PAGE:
Tuesday, October 2, 2012
Welcome! I hope this website provides you with a stepping stone to find the information and support you need. There is a wealth of information out there, so my attempt here is to narrow it down for families entering the world of special needs for the first time with young children. My father worked with the Special Olympics and taught the severely disabled for over 30 years and I spent much of my childhood volunteering along side him, but nothing prepared me for my own child having special needs. It is a new frontier with a steep learning curve and varies drastically from child to child and family to family. I wish you well on your journey and please follow me on Facebook to alert me and other readers of resources and activities in the Sacramento area.
Thursday, May 17, 2012
“To the maximum extent appropriate, early intervention services are to be provided in natural environments, including the home and community settings in which children without disabilities participate.” IDEA Part C 632(4)(6)
"Natural environments" are locations, learning environments and learning opportunities.
Natural environments may include the home, church, parks, restaurants, or anywhere you spend time as a family.
Learning environments include car rides, swings, sand play, carnivals, holiday dinners, neighborhood walks, or any activity you and your family and child participate in.
Learning opportunities include listening to music, splashing water, petting animals, digging in sand, dancing with Mom, singing songs, carrying the mail, washing the dog, or any interaction between you, your child, or others that facilitates your child learning about his/her world and learning the skills to function in it.
"Early intervention" is a package of supports and services to you, your family and your child. It is not a place where you bring your child to have things done to them in an attempt to "fix" what may be wrong. Although there may be cases where services are provided in a medical or clinic setting for specific needs, early intervention should take place in a natural setting "to the maximum extent appropriate." Rather than remove you and your child from your natural environment, early intervention should work with you and your family to make your environments responsive to your family and child's needs. The most successful services and supports fir your family instead of your family trying to fit into a therapy or service delivery model. Services in natural environments do not only refer to the location of services. It also refers to how services are provided. The goal is to make your natural environments more effective learning environments by building on what you already do in your daily activities and routines, using familiar materials and involving people familiar to you and your child.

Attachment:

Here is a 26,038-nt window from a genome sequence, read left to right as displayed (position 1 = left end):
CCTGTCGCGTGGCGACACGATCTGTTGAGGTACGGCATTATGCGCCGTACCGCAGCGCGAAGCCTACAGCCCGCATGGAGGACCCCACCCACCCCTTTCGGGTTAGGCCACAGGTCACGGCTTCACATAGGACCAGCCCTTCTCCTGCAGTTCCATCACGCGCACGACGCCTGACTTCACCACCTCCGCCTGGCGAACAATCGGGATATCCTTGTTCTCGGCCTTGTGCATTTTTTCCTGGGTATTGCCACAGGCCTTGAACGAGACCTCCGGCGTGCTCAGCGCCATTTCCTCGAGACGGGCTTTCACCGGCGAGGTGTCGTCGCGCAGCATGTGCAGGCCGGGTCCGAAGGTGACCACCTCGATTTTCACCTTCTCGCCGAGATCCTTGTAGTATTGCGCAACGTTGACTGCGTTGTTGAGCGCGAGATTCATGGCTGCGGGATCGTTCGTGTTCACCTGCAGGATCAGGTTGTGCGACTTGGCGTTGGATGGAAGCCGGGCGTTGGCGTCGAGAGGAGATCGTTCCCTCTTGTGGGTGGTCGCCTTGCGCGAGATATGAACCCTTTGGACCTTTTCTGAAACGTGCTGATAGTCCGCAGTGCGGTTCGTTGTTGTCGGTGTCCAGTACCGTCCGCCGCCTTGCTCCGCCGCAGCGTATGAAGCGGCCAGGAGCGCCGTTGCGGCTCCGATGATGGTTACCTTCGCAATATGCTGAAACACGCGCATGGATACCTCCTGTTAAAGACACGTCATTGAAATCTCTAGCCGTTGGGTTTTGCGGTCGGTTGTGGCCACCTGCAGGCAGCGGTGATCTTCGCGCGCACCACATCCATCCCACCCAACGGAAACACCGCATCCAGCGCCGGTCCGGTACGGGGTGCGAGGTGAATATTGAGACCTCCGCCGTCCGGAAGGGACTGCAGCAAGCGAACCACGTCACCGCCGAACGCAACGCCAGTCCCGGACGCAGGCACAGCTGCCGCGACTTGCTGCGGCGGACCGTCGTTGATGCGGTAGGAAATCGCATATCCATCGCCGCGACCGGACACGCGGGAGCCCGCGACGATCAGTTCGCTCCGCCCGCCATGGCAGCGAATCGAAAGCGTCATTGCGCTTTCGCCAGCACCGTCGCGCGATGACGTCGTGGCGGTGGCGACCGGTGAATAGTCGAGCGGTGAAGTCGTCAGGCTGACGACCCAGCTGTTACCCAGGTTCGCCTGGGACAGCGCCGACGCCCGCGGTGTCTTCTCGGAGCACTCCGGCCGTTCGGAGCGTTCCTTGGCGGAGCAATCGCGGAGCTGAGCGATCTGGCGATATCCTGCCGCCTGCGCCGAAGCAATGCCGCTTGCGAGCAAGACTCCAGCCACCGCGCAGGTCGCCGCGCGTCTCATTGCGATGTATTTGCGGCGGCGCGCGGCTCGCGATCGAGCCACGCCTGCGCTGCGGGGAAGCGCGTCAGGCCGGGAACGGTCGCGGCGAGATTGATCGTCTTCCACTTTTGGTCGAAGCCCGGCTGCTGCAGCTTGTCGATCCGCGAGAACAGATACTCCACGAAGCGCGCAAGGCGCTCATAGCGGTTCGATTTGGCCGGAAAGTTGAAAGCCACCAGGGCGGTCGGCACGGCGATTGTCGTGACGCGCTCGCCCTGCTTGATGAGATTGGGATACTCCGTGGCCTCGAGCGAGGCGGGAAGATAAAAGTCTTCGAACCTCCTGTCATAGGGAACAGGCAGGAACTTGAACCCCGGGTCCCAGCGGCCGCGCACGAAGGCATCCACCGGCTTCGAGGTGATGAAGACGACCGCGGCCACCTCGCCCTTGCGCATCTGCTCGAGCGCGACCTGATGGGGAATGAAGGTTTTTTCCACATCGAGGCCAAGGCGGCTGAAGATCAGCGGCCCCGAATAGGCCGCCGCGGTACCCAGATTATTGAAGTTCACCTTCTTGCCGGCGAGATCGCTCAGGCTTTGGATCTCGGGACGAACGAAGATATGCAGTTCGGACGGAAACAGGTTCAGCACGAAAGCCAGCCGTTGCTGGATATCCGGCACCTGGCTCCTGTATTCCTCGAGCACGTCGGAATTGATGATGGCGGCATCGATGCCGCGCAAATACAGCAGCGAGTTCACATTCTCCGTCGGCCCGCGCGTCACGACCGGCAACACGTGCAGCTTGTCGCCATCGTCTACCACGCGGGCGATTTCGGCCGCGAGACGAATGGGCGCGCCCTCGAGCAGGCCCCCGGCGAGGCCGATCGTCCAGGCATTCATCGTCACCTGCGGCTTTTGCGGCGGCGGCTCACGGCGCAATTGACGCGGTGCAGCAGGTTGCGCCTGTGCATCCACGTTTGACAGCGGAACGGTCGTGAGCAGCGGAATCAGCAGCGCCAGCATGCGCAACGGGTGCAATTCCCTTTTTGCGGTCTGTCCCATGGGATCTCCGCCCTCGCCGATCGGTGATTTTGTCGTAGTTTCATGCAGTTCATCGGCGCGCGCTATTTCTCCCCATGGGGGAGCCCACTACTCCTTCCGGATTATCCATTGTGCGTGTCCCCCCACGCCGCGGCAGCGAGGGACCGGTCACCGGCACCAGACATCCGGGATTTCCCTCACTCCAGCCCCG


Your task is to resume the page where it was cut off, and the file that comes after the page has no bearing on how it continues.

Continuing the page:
Providing services and support in natural environments is not just the law, more importantly it provides support to you and your family so that you can help your child develop to their fullest potential. You and your family are an integral part of the IFSP (Individualized Family Service Plan) team, a team that works together to develop outcomes for your family and child. The team must identify what early intervention services are needed to support you and your child in meeting the outcomes on the IFSP. Early intervention services are provided in the natural environments that best helps your family and child meet these outcomes.
Why Natural Environments?
Natural environments do not resemble, nor is it based on the traditional therapy or medical model where the child is brought to someone's office for help. Why? It is based on research and what we know of how children develop: